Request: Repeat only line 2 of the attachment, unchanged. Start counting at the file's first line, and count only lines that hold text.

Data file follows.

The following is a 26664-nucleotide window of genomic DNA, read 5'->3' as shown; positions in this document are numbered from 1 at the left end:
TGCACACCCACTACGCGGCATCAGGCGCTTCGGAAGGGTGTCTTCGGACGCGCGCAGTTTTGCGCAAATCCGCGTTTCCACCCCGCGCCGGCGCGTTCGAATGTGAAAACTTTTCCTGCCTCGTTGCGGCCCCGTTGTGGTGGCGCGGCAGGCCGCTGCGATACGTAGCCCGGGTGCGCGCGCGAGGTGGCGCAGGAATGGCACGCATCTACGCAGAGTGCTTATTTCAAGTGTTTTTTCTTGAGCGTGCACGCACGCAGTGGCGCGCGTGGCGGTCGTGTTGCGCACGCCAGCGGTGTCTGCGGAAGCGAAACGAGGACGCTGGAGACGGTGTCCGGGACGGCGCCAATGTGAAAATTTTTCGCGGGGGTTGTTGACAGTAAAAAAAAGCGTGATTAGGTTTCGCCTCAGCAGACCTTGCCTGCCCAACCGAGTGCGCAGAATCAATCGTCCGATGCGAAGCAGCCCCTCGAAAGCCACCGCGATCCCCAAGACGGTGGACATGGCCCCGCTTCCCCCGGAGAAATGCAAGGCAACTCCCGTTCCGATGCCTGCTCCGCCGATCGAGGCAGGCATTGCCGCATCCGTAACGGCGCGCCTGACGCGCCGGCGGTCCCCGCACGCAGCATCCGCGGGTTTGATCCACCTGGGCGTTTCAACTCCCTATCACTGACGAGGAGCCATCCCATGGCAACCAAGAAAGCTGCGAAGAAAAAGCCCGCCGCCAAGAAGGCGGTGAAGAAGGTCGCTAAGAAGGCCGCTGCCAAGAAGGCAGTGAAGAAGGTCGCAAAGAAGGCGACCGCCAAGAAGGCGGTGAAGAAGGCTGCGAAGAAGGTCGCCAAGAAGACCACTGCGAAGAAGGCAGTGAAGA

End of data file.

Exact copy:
TGCACACCCACTACGCGGCATCAGGCGCTTCGGAAGGGTGTCTTCGGACGCGCGCAGTTTTGCGCAAATCCGCGTTTCCACCCCGCGCCGGCGCGTTCGAATGTGAAAACTTTTCCTGCCTCGTTGCGGCCCCGTTGTGGTGGCGCGGCAGGCCGCTGCGATACGTAGCCCGGGTGCGCGCGCGAGGTGGCGCAGGAATGGCACGCATCTACGCAGAGTGCTTATTTCAAGTGTTTTTTCTTGAGCGTGCACGCACGCAGTGGCGCGCGTGGCGGTCGTGTTGCGCACGCCAGCGGTGTCTGCGGAAGCGAAACGAGGACGCTGGAGACGGTGTCCGGGACGGCGCCAATGTGAAAATTTTTCGCGGGGGTTGTTGACAGTAAAAAAAAGCGTGATTAGGTTTCGCCTCAGCAGACCTTGCCTGCCCAACCGAGTGCGCAGAATCAATCGTCCGATGCGAAGCAGCCCCTCGAAAGCCACCGCGATCCCCAAGACGGTGGACATGGCCCCGCTTCCCCCGGAGAAATGCAAGGCAACTCCCGTTCCGATGCCTGCTCCGCCGATCGAGGCAGGCATTGCCGCATCCGTAACGGCGCGCCTGACGCGCCGGCGGTCCCCGCACGCAGCATCCGCGGGTTTGATCCACCTGGGCGTTTCAACTCCCTATCACTGACGAGGAGCCATCCCATGGCAACCAAGAAAGCTGCGAAGAAAAAGCCCGCCGCCAAGAAGGCGGTGAAGAAGGTCGCTAAGAAGGCCGCTGCCAAGAAGGCAGTGAAGAAGGTCGCAAAGAAGGCGACCGCCAAGAAGGCGGTGAAGAAGGCTGCGAAGAAGGTCGCCAAGAAGACCACTGCGAAGAAGGCAGTGAAGA